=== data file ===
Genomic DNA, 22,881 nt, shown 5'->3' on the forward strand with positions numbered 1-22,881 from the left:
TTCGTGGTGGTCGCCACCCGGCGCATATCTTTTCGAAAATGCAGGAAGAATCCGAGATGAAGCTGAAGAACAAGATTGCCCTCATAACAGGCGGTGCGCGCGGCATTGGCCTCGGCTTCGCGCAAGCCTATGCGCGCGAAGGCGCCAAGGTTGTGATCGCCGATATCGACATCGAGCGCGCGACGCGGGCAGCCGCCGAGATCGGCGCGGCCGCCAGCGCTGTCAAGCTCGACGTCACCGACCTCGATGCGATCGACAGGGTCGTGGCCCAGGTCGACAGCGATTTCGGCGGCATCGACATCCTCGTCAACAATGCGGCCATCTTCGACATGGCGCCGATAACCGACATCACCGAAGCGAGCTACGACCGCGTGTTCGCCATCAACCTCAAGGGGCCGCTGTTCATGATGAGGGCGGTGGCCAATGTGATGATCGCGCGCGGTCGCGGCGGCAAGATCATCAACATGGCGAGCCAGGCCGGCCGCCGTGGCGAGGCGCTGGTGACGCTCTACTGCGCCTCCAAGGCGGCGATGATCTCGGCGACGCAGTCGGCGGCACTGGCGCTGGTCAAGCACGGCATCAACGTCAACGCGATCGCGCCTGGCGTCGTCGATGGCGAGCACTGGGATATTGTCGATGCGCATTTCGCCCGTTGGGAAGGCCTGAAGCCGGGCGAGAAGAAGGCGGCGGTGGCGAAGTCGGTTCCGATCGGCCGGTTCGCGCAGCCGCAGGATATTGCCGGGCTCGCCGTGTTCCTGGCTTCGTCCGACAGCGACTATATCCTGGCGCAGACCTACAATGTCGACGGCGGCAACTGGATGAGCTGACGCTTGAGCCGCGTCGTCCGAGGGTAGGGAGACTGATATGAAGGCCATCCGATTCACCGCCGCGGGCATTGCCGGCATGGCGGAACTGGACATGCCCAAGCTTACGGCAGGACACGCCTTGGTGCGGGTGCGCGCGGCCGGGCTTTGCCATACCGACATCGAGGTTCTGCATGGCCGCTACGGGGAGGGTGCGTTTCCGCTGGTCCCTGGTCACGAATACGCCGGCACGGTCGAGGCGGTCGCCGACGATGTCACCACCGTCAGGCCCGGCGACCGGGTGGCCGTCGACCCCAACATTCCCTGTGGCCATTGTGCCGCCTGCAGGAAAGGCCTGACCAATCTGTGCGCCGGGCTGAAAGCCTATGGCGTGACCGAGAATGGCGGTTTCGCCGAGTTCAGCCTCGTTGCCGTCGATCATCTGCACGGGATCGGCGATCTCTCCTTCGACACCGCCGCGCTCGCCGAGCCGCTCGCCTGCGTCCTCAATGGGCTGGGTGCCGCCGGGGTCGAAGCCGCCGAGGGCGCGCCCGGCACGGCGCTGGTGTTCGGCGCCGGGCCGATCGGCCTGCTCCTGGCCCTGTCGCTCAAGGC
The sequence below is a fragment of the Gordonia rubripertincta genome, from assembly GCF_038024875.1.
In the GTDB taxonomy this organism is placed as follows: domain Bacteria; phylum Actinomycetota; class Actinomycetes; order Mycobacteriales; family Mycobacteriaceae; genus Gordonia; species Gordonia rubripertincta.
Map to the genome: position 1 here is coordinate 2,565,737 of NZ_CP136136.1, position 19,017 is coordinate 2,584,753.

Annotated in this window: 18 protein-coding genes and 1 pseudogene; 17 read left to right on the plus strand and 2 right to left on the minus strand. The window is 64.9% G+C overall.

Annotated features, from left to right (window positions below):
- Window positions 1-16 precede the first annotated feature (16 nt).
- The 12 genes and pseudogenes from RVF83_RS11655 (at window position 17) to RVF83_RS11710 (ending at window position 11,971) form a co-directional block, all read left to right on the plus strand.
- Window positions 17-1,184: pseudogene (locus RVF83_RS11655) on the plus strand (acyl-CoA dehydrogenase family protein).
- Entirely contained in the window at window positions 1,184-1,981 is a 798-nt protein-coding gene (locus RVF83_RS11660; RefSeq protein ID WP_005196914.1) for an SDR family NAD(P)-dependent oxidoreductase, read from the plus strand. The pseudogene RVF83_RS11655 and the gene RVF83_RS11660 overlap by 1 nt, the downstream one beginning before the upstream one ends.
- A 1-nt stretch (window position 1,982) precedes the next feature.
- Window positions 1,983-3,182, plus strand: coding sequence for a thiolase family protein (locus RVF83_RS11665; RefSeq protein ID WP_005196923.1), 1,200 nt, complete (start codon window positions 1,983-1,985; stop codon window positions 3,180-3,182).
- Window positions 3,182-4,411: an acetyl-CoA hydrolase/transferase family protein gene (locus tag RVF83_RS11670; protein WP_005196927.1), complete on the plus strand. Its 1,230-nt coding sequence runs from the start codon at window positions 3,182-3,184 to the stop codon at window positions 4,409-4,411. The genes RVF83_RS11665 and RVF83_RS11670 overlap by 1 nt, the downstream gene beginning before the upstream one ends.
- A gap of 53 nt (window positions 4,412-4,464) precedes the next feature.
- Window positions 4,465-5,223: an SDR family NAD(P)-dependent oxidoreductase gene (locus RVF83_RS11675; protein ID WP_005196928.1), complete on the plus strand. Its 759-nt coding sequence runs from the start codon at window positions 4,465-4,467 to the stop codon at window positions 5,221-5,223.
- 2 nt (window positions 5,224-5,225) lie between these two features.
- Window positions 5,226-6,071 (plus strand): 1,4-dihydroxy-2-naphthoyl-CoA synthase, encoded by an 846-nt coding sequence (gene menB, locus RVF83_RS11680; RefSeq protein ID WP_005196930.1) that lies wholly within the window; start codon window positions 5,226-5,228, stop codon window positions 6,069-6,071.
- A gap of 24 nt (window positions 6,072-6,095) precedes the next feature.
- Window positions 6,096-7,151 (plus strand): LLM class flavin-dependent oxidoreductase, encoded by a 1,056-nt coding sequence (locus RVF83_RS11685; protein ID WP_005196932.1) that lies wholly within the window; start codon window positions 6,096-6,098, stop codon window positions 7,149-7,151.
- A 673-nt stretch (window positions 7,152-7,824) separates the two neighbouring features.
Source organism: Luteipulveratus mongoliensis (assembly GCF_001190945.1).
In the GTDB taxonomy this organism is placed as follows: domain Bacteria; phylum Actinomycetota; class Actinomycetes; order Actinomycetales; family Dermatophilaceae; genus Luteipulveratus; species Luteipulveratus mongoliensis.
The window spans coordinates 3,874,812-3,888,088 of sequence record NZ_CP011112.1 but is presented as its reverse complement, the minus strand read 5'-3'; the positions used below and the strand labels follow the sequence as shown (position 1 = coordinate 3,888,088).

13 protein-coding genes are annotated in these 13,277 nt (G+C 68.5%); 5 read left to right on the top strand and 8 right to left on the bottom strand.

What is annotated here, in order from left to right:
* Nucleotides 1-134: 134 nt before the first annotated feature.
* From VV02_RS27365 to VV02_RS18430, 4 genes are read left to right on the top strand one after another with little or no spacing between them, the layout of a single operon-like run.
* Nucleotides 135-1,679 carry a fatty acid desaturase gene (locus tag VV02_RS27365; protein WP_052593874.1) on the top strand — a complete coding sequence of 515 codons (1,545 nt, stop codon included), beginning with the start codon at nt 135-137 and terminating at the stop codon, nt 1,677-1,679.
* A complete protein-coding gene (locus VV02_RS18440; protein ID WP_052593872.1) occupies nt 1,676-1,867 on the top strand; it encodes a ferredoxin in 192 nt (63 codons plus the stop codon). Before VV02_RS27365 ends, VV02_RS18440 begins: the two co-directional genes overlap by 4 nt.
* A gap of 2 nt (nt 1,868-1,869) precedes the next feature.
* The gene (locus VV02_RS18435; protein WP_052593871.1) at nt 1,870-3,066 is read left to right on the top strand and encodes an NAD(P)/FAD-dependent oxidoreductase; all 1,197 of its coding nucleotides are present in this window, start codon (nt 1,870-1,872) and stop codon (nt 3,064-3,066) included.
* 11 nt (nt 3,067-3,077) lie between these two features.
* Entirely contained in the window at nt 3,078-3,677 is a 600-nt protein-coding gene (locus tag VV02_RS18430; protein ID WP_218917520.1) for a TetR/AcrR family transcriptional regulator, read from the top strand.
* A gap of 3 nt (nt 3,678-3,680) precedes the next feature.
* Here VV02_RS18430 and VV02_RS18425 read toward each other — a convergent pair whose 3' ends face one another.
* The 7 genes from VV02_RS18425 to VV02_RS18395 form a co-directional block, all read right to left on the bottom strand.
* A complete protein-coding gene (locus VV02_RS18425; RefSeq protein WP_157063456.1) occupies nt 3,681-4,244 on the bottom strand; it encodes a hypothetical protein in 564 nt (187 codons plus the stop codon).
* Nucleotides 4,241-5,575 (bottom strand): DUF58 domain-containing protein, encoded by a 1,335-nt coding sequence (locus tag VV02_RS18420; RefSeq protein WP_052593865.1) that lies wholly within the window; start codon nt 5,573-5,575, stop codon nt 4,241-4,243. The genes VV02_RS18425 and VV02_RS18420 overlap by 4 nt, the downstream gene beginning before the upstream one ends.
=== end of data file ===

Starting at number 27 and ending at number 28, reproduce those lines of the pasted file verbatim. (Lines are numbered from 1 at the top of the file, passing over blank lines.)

* Nucleotides 1-134: 134 nt before the first annotated feature.
* From VV02_RS27365 to VV02_RS18430, 4 genes are read left to right on the top strand one after another with little or no spacing between them, the layout of a single operon-like run.